Former senior BJP leader Yashwant Sinha joined the Trinamool Congress (TMC) on March 13, attributing his decision to the recent ‘attack’ on West Bengal Chief Minister Mamata Banerjee as the tipping point that convinced him to join the TMC. Soon after joining, Sinha said, “Democracy is in danger under the BJP” and alleged that the BJP of today was not what it was during Atal Bihari Vajpayee’s time. Two days after he joined the TMC, Sinha was appointed party vice-president and a member of the TMC national working committee.
A former Union minister in the Vajpayee government, Sinha drifted away from the BJP after the formation of the Narendra Modi government in 2014. While he has been extremely critical of the policies of the Modi government over the past six years, he quit the BJP and active party politics in 2018. Sinha said he has been forced to come out of retirement because “the country is going through an extraordinary situation”.
According to the veteran leader, the Bengal polls are crucial not only for the state but also for the country and his intent behind joining the TMC is to save democracy. “The strength of democracy lies in the strength of institutions of democracy. All these institutions, including the judiciary, have become weak now,” he added.
Expressing doubts over the Election Commission’s role in ensuring fair elections, the former Union finance and external affairs minister said, “I say it with lot of responsibility that the EC is no longer a neutral body.” Sinha’s entry into the TMC has come at a time when the Mamata Banerjee-headed party is facing a stiff challenge from the BJP in the eight-phase election in West Bengal. In the past few weeks, several TMC leaders have defected to the BJP, the biggest names being the former state minister Suvendu Adhikari and former Union minister Dinesh Trivedi.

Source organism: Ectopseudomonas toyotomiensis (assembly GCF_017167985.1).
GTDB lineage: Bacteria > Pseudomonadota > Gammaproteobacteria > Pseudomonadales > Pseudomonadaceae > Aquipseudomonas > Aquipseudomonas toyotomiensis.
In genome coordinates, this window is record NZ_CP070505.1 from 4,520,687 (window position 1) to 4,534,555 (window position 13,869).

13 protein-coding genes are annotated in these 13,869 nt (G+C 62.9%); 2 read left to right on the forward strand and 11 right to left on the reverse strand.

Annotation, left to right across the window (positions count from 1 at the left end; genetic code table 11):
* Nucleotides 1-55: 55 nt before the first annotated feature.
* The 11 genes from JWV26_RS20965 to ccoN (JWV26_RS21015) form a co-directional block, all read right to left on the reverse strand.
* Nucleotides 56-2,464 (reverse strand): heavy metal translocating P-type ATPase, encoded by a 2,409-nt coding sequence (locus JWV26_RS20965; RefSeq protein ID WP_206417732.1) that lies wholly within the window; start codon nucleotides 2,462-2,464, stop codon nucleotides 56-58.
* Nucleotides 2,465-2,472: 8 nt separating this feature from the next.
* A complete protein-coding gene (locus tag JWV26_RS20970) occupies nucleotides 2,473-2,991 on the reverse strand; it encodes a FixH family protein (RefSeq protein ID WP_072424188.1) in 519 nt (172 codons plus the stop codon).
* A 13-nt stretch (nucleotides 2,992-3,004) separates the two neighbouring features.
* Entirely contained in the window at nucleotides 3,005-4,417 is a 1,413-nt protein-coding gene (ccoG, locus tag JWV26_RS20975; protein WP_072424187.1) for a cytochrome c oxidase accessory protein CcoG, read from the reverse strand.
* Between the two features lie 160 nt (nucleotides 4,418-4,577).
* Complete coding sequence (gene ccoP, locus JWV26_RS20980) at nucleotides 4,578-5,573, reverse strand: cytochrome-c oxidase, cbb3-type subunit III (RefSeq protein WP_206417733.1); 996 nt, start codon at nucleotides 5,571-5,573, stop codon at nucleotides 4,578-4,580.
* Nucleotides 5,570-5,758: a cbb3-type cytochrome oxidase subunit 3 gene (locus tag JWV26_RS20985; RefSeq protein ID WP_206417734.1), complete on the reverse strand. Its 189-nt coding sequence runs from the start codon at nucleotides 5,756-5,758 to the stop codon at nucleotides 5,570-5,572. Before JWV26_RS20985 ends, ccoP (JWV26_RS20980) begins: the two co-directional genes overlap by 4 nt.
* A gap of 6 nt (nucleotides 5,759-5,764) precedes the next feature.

Sinha joining the TMC is a ‘morale-booster’ for the party before the polls; it is also being viewed as politically significant for various reasons. He is a former BJP heavyweight and a party insider who has seen the party grow from its foundational years under L K Advani and Vajpayee. While purely from the electoral point of view, Sinha is of little relevance in Bengal, given that his home state is Jharkhand and he has always been known more as a Central leader, his insight of the BJP may help TMC in some ways in countering the saffron party’s campaign in the Bengal elections, particularly in the border districts.
But more importantly, as a strong critic of the Modi government, the Prime Minister’s leadership and the dominance of his personality cult in the BJP, Sinha, a former BJP minister saying “this is not Vajpayee’s BJP” is politically significant in the battle of perception.
The significance of Sinha’s move, which carries symbolic importance, lies in the fact that it has come on the heels of several opposition parties extending their support to the TMC, which is locked in a notionally triangular contest but essentially a bipolar fight with the BJP. Recently, many opposition parties like the RJD, the SP, the Shiv Sena, the JMM and the NCP lent their support to the TMC. Though these parties are politically insignificant in Bengal, their support for the TMC has given a national flavour to the state poll. More importantly, their support for Banerjee has also given her fight against the BJP a national colour.